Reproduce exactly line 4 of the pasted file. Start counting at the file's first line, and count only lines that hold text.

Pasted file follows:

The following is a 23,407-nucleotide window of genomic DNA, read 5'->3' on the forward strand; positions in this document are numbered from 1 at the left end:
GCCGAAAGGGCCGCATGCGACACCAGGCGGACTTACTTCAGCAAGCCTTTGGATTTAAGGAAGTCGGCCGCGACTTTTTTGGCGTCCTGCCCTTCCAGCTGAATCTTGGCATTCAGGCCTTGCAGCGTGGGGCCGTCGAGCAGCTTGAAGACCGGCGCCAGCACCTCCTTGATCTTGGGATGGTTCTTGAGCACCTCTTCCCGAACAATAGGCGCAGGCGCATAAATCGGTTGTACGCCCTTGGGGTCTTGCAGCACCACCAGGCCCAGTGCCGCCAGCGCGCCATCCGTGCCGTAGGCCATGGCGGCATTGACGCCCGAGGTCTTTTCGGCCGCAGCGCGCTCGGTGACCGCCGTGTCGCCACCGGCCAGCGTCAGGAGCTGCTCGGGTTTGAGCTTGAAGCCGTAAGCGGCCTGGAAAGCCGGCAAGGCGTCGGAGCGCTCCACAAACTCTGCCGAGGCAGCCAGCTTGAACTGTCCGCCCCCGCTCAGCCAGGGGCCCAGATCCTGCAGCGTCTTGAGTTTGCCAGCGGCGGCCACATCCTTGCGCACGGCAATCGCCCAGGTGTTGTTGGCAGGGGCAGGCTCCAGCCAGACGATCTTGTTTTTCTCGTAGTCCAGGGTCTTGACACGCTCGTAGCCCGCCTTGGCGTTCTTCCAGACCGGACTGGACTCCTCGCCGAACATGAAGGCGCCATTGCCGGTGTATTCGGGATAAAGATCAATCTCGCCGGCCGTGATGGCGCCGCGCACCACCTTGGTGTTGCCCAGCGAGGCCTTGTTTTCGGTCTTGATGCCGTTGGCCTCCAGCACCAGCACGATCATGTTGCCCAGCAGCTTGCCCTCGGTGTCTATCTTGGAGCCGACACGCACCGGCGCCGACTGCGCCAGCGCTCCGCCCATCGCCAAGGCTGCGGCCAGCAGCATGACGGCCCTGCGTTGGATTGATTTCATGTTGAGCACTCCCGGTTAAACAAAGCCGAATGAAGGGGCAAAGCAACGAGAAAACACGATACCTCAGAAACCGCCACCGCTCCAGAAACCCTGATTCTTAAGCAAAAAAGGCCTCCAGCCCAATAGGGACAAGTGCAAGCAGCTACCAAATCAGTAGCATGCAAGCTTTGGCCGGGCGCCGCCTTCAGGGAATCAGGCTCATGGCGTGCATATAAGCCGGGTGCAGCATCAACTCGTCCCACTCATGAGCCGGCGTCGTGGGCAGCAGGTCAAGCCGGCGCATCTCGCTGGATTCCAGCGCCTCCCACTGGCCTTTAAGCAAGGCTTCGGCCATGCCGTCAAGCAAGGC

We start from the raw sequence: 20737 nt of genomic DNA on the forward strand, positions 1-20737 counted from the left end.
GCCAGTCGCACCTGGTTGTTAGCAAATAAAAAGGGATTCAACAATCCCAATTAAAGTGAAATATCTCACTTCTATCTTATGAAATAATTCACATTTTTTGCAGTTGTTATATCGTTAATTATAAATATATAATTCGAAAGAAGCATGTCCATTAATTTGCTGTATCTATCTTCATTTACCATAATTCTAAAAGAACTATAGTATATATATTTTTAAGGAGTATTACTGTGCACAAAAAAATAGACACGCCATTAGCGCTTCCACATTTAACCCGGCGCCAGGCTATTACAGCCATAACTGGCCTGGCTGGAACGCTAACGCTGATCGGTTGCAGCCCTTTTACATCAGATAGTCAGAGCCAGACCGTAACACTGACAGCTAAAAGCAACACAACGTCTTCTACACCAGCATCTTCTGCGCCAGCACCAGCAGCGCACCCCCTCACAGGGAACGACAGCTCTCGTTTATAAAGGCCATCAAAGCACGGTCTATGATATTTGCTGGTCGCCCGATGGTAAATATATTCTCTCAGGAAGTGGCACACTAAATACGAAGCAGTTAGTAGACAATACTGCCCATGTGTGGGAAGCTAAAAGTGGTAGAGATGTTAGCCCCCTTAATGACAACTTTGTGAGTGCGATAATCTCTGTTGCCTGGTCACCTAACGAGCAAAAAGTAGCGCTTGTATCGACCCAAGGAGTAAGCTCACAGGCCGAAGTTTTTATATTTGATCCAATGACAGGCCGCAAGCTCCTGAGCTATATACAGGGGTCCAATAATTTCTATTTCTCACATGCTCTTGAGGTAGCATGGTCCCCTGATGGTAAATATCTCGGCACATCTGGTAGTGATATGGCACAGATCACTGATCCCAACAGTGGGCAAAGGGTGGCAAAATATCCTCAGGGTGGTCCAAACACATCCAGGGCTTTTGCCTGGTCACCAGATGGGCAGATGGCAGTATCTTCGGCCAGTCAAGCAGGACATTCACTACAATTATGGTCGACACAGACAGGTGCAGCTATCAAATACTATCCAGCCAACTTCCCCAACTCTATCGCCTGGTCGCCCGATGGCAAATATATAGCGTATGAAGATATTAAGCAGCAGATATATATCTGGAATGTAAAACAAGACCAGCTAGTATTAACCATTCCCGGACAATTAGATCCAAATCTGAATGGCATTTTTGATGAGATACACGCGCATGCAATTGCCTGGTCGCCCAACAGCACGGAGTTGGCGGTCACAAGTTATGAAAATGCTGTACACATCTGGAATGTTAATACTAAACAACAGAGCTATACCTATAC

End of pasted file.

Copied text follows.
GCCAGTCGCACCTGGTTGTTAGCAAATAAAAAGGGATTCAACAATCCCAATTAAAGTGAAATATCTCACTTCTATCTTATGAAATAATTCACATTTTTTGCAGTTGTTATATCGTTAATTATAAATATATAATTCGAAAGAAGCATGTCCATTAATTTGCTGTATCTATCTTCATTTACCATAATTCTAAAAGAACTATAGTATATATATTTTTAAGGAGTATTACTGTGCACAAAAAAATAGACACGCCATTAGCGCTTCCACATTTAACCCGGCGCCAGGCTATTACAGCCATAACTGGCCTGGCTGGAACGCTAACGCTGATCGGTTGCAGCCCTTTTACATCAGATAGTCAGAGCCAGACCGTAACACTGACAGCTAAAAGCAACACAACGTCTTCTACACCAGCATCTTCTGCGCCAGCACCAGCAGCGCACCCCCTCACAGGGAACGACAGCTCTCGTTTATAAAGGCCATCAAAGCACGGTCTATGATATTTGCTGGTCGCCCGATGGTAAATATATTCTCTCAGGAAGTGGCACACTAAATACGAAGCAGTTAGTAGACAATACTGCCCATGTGTGGGAAGCTAAAAGTGGTAGAGATGTTAGCCCCCTTAATGACAACTTTGTGAGTGCGATAATCTCTGTTGCCTGGTCACCTAACGAGCAAAAAGTAGCGCTTGTATCGACCCAAGGAGTAAGCTCACAGGCCGAAGTTTTTATATTTGATCCAATGACAGGCCGCAAGCTCCTGAGCTATATACAGGGGTCCAATAATTTCTATTTCTCACATGCTCTTGAGGTAGCATGGTCCCCTGATGGTAAATATCTCGGCACATCTGGTAGTGATATGGCACAGATCACTGATCCCAACAGTGGGCAAAGGGTGGCAAAATATCCTCAGGGTGGTCCAAACACATCCAGGGCTTTTGCCTGGTCACCAGATGGGCAGATGGCAGTATCTTCGGCCAGTCAAGCAGGACATTCACTACAATTATGGTCGACACAGACAGGTGCAGCTATCAAATACTATCCAGCCAACTTCCCCAACTCTATCGCCTGGTCGCCCGATGGCAAATATATAGCGTATGAAGATATTAAGCAGCAGATATATATCTGGAATGTAAAACAAGACCAGCTAGTATTAACCATTCCCGGACAATTAGATCCAAATCTGAATGGCATTTTTGATGAGATACACGCGCATGCAATTGCCTGGTCGCCCAACAGCACGGAGTTGGCGGTCACAAGTTATGAAAATGCTGTACACATCTGGAATGTTAATACTAAACAACAGAGCTATACCTATAC